Wrecked Army Air Corps B-17C (serial # 40-2074) bomber near Hangar # 5 at Hickam Air Field, following the end of the Japanese raid. This plane, piloted by Captain Raymond T. Swenson, was one of those that arrived during the raid after flying in from California. It was hit by a strafing attack after landing and burned in half. Note Note bicycle parked by the plane. Pith helmet by the case in the left foreground indicates that the photographer was Tai Sing Loo. (Official U.S. Navy Photograph, now in the collections of the National Archives)
PBY patrol bomber burning at Naval Air Station Kaneohe, Oahu, during the Japanese attack. Official U.S. Navy Photograph, now in the collections of the National Archives.
View of Pearl Harbor looking southwesterly from the hills to the northward. Taken during the Japanese raid, with anti-aircraft shell bursts overhead. Large column of smoke in lower center is from USS Arizona (BB-39). Smaller smoke columns further to the left are from the destroyers Shaw (DD-373), Cassin (DD-372) and Downes (DD-375), in drydocks at the Pearl Harbor Navy Yard. (Official U.S. Navy Photograph, now in the collections of the National Archives.)
Sailors in a motor launch rescue a survivor from the water alongside the sunken USS West Virginia (BB-48) during or shortly after the Japanese air raid on Pearl Harbor. USS Tennessee (BB-43) is inboard of the sunken battleship. Note extensive distortion of West Virginia's lower midships superstructure, caused by torpedoes that exploded below that location. Also note 5/25 gun, still partially covered with canvas, boat crane swung outboard and empty boat cradles near the smokestacks, and base of radar antenna atop West Virginia's foremast. (Official U.S. Navy Photograph, now in the collections of the National Archives)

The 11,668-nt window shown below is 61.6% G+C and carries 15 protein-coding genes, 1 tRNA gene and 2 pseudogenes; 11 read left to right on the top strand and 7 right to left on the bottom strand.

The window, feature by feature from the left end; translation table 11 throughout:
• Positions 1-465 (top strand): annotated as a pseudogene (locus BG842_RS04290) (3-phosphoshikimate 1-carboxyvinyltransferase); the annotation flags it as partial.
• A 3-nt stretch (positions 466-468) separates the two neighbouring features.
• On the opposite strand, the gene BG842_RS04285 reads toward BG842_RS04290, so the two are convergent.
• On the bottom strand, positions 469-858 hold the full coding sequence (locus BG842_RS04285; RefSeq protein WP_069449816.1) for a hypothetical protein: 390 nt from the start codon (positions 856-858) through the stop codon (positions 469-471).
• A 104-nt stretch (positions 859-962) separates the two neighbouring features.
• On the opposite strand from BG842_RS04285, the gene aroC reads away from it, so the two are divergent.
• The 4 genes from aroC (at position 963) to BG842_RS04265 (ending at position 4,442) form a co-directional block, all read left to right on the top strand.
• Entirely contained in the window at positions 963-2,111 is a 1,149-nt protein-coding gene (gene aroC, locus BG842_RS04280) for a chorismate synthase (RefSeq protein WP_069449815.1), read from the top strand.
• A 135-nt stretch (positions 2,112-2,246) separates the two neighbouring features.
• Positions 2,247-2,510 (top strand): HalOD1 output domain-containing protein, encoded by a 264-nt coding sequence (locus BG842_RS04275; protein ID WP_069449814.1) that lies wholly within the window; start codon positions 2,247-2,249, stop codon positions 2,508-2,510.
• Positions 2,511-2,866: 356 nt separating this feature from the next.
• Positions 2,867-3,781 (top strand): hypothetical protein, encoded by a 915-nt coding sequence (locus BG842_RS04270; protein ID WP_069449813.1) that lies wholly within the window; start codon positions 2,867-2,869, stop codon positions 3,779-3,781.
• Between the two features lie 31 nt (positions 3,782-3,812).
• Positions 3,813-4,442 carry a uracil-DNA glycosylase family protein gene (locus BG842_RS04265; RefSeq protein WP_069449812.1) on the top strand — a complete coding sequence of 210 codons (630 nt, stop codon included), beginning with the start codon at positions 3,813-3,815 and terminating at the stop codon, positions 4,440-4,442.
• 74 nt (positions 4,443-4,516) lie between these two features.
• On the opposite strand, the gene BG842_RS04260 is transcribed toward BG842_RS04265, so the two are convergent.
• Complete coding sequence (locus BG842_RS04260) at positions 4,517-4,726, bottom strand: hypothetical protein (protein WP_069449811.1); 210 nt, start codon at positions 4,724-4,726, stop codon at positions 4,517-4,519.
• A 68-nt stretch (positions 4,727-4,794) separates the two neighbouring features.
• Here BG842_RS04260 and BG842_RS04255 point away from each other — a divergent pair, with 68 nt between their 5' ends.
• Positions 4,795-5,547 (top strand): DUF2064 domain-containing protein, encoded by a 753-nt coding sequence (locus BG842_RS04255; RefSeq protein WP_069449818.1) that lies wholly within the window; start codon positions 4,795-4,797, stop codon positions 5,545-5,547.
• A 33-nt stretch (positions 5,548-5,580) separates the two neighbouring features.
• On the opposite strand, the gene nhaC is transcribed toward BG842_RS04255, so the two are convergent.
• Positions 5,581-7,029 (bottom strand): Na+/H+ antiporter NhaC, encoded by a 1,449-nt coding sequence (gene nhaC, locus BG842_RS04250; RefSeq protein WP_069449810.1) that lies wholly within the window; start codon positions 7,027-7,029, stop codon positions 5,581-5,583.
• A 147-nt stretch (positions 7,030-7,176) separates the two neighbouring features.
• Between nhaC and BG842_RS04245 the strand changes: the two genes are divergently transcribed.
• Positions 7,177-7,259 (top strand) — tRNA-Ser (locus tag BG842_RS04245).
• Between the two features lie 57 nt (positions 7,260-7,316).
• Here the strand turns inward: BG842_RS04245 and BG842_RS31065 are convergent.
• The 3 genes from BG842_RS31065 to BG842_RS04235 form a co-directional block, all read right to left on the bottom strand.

A Japanese Type A midget submarine is beached on Oahu after it went aground following attempts to enter Pearl Harbor during the Dec. 7, 1941, Japanese attack. The photograph was taken on or shortly after Dec. 8, 1941. (Official U.S. Navy Photograph, now in the collections of the National Archives)
USS Arizona (BB-39) sunk and burning furiously on Dec. 7, 1941. Her forward magazines had exploded when she was hit by a Japanese bomb. At left, men on the stern of USS Tennessee (BB-43) are playing fire hoses on the water to force burning oil away from their ship. (Official U.S. Navy Photograph, now in the collections of the National Archives.)
Sailors attempt to save a burning PBY at Naval Air Station, Kaneohe Bay, Oahu, during the Japanese air raid. This plane was set afire by strafing in the the initial phase of the attack and was sunk in a later strike. Note dog observing the work. (Official U.S. Navy Photograph, from the collections of the Naval History and Heritage Command)
A Marine rifle squad fires a volley over the bodies of fifteen officers and men killed at Naval Air Station Kaneohe Bay during the Pearl Harbor raid. These burial ceremonies took place on 8 December 1941, the day after the attack. Note sandbagged emplacement atop the small hill in the right middle distance. See Photo # K-13328 for another view of this location.
-- Amy Bushatz can be reached at Amy.Bushatz@monster.com.
This story originally misstated the number of ships damaged in the attack. Nearly 20 ships were damaged.